Advance Directives Important to Seniors’ Medical Decisions

November 03, 2015

The advances in medical knowledge and technology have led to an ever-increasing aging of the population. For most, a long-life is great as long as there are no chronic, painful illnesses or injuries that have a severe impact on a person’s quality of life.

Startling Facts about How Americans Die

Based on a poll conducted by Time/CNN back in 2000, seven of ten Americans prefer spending their final days at home. However, according to the United States Center for Disease Control only 25 percent of Americans manage to be at home at their time of death. The rest, numbering over 70 percent, pass in a hospital, long-term care facility, or nursing home. Not only do institutional settings create anxiety for those who are terminal, the costs can be extreme.

Surprisingly, the number of people admitted to the hospital, where they receive expensive Intensive Care Unit (ICU) care or general hospital care they do not want is increasing. Why is this happening? It appears that Americans spend far more time planning a one-week vacation than preparing for the last two weeks of life. While death is a certainty, how we pass is a matter of choice.

The Need for an Advance Directive

The term “advance directives” is a legal term that describes the legal documents that appoint health care decision-makers (should you become incompetent) and also your choices about life-sustaining treatment. When first implemented, advance directives were nothing more than a list of treatments that a patient did not want used to sustain their life.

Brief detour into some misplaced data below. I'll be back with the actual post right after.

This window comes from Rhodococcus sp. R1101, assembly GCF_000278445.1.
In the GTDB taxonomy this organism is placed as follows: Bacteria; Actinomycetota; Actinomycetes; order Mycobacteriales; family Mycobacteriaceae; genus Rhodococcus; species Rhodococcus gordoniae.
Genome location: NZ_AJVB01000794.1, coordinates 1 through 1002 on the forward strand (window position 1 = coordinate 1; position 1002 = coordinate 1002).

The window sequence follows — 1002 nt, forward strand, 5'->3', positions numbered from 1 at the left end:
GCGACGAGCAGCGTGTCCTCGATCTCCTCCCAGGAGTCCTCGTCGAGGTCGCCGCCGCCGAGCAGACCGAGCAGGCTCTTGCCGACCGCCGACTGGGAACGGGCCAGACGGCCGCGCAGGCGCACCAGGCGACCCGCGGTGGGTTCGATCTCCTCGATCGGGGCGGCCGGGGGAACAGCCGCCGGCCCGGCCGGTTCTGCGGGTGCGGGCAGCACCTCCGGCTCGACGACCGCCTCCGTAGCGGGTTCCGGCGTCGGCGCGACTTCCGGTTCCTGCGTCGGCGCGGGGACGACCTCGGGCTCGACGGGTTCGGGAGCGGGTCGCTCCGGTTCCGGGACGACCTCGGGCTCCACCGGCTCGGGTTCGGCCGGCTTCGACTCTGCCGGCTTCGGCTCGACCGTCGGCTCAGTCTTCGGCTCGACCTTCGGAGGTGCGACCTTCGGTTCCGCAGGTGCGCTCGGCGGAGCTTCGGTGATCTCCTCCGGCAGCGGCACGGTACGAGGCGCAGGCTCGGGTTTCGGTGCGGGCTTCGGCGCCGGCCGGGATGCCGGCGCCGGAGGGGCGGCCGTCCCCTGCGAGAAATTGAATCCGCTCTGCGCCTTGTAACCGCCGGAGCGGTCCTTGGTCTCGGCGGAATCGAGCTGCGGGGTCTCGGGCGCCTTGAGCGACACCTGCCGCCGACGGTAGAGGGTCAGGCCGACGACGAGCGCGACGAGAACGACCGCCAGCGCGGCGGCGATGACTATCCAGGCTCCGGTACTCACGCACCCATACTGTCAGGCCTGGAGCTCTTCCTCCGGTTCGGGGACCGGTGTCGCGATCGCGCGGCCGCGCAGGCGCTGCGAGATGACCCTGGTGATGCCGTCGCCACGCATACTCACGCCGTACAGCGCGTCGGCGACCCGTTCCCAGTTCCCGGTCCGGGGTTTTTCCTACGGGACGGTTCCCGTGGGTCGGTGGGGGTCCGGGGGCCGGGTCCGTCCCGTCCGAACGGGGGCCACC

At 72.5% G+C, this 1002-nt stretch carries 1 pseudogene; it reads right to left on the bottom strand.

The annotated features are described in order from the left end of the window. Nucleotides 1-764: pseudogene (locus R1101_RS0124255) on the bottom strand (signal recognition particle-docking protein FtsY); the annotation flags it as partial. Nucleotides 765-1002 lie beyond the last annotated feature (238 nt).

Following a number of iterations, today’s advanced directives are more concerned with the potential quality of life a person looks forward to if their life continues. Now, advanced directives may offer direction when a patient is incompetent to speak for him or herself. A directive may instruct that no efforts to sustain your life occur unless there is favorable prognosis if you survive.

Favorable prognosis means different things to different people. For instance, one reader may believe that living in a nursing home with a gastric tube for feeding and no ability to ambulate is not what they desire. Yet, another reader may believe that continuation of life is a deeply held religious belief and wants life-sustaining treatment until it is no longer possible.

Complete Your Advanced Directive

It takes two documents to completely ensure your wishes are followed. The first is your advance directive. Most states have downloadable advance directive forms. Download your state’s form here. Give a copy to your doctor(s), and have one copy with you if you go to the hospital to file with them on admission.

The other form you need to fill out is called a durable power of attorney. This document names a trusted family member or friend to make health care decisions for you if you lose the ability to communicate or are suffering confusion. Only name one person as your decision maker – putting multiple people in charge often results in disagreements – so name the person whom you trust the most to enforce your advance directive.

When given the opportunity of dying at home rather than in a medical facility, most folks choose the home. Medicare covers hospice that will provide palliative care – that is care that keeps you comfortable but will not prolong your life.

Dying in the comfort of home is something a majority of Americans want, but do not get. Protect your last wishes with an advance directive and durable power of attorney.

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